They decided to rope up in two teams with Frankland leading the first rope. He climbed the first pitch and brought up A. Wood-Johnson, who was his second. Frankland was commenting about their successful traverse of the Cuillin Ridge a year earlier — these remarks were his last! The leader then negotiated the slab and moved up the steep crack. Suddenly and without warning Frankland fell, his body turning a half somersault on its downward plunge. Wood-Johnson took in some slack damaging his hands in the process, but he was unable to stop Frankland's fall as he hit a rib of rock about 40 feet below. Lawson Cook rushed forward in an attempt to prevent further movement and injury, but it was to no avail, Frankland died twenty minutes later with severe head injuries and without recovering consciousness.

How was it possible for a climber of Frankland's ability and wide margin of safety to perish on such an innocuous route ? From eye witness reports it seems clear that the fall was caused by a loose or broken handhold, and not by a slip; a piece of rock still clutched in his hand after the accident would appear to support this theory. It was further substantiated by a party above the route at the time who stated hey heard a loud crack as though a hold had snapped.




After the Great War the sport of rock climbing entered a 'state of limbo'. Many of the pre-war climbers died in the trenches; great names like the legendary Herford, perhaps the most gifted technician of his day, Jeffcoat, Oppenheimer and Worthington did not return; and Fred Botterill, incapacitated through gas poisoning, died in 1920 — all part of the lost generation.
It took a new breed of climber to regenerate the scene, reshape rock climbing history and give the sport a separate indentity. These cragsmen, like Herford and Botterill, learned their trade on the steep gritstone outcrops of the Peak and south Yorkshire, where the technique of delicate balance moves alternated with the more strenuous laybacking and jam­ming was the name of the game. Leading this field were H. M. Kelly, G. S. Bower, A. S. Pigott, Morley Wood, Fergus Graham and, further north, a remarkable man called Claud Deane Frankland was carving himself a reputation as one of the greatest climbers ever.

Almscliffe was C.D.F.'s domain and he ruled supreme. His routes include 'Whisky Crack', 'Traditional Climb' and the 'Central Route'; but without any doubt his finest climb is the 'Green Crack' considered by many experts to be one of the top fifty gritstone routes, and when it was put up in 1920 was the hardest single unprotected pitch in the country. These climbs were first led by Frankland when he was forty two years old, and when he died in 1927 Central Route and Green Crack had not been led by anyone else.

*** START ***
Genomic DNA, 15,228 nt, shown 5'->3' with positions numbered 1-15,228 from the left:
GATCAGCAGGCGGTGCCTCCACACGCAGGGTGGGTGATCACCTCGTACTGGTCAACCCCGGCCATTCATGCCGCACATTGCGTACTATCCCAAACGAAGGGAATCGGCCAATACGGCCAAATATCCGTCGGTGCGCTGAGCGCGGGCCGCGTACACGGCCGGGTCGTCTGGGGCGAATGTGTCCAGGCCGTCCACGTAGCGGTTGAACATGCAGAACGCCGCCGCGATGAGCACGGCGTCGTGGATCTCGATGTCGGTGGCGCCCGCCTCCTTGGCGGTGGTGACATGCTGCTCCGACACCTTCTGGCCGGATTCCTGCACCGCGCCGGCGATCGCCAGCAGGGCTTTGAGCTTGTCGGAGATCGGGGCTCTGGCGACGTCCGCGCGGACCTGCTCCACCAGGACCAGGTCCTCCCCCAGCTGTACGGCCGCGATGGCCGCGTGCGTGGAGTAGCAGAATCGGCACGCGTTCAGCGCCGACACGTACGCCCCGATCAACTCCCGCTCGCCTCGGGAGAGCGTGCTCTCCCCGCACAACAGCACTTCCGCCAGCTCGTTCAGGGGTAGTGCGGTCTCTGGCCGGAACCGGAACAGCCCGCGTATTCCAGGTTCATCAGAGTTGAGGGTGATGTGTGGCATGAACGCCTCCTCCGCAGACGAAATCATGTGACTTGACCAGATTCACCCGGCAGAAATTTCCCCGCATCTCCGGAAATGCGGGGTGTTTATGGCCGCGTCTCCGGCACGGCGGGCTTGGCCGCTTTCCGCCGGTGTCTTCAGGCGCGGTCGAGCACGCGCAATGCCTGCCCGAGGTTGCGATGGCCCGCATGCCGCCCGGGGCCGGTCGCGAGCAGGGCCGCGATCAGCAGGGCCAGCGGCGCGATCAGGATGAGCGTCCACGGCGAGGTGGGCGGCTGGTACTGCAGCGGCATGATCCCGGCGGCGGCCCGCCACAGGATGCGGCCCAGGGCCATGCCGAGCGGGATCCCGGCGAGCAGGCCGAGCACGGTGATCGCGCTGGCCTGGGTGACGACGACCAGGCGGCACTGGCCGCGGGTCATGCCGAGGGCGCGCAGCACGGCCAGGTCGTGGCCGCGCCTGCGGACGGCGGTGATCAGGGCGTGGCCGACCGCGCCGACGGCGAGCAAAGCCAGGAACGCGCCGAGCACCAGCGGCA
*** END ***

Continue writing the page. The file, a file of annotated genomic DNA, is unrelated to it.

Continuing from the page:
Fred Pigott, then a young and dynamic leader recalls a trip to Almscliffe in May, 1922. "One memory of this visit to Almscliffe is of being taken up the Green Crack and the Central Route by Frankland and of hearing that only he was considered competent enough to lead them safely. Attempts by others were discouraged. This attitude is better understood when it is remembered that few climbers of that period were accustomed to supporting themselves out of balance by pulling outwards on their hands which had to be done in the upper reaches of the Green Crack. It was this capacity of climbing safely out of balance, and his ability to use the 'lay-back' method that probably robbed the Flake Crack on Scafell Central Buttress of much of its formidable reputation".

One can imagine Frankland's genuine concern for the safety of these young climbers who were no doubt 'stomping at the leash'; but, it should be said that Pigott, as he went on to prove, was certainly capable of leading the climbs in question. C.D.F. by this time was at the height of his powers and was held in awe by the vast majority of the younger climbers. Fergus Graham  remembers those formative years. "I well remember C. D. Frankland's descent from his Yorkshire Olympus at Almscliffe to the rocks at Laddow. The occasion had all the atmosphere of a visit by royalty, it was a tremendous privilege for me to climb with him, though I am bound to admit this is rather a euphemism. He led up the North Wall to the top and then brought up George Bower who in turn brought me up. Still, I saw him climbing at close quarters, and it was an education I never forgot. His was the finest climbing I have ever seen, and a wonderful object lesson. He would choose a hold carefully, and once it was found he just stuck to it till he passed on to the next. There was none of that nervous paddling with the toe, or taking a handhold, letting it go, trying another, etc. It was just slow, smooth and inexorable movement".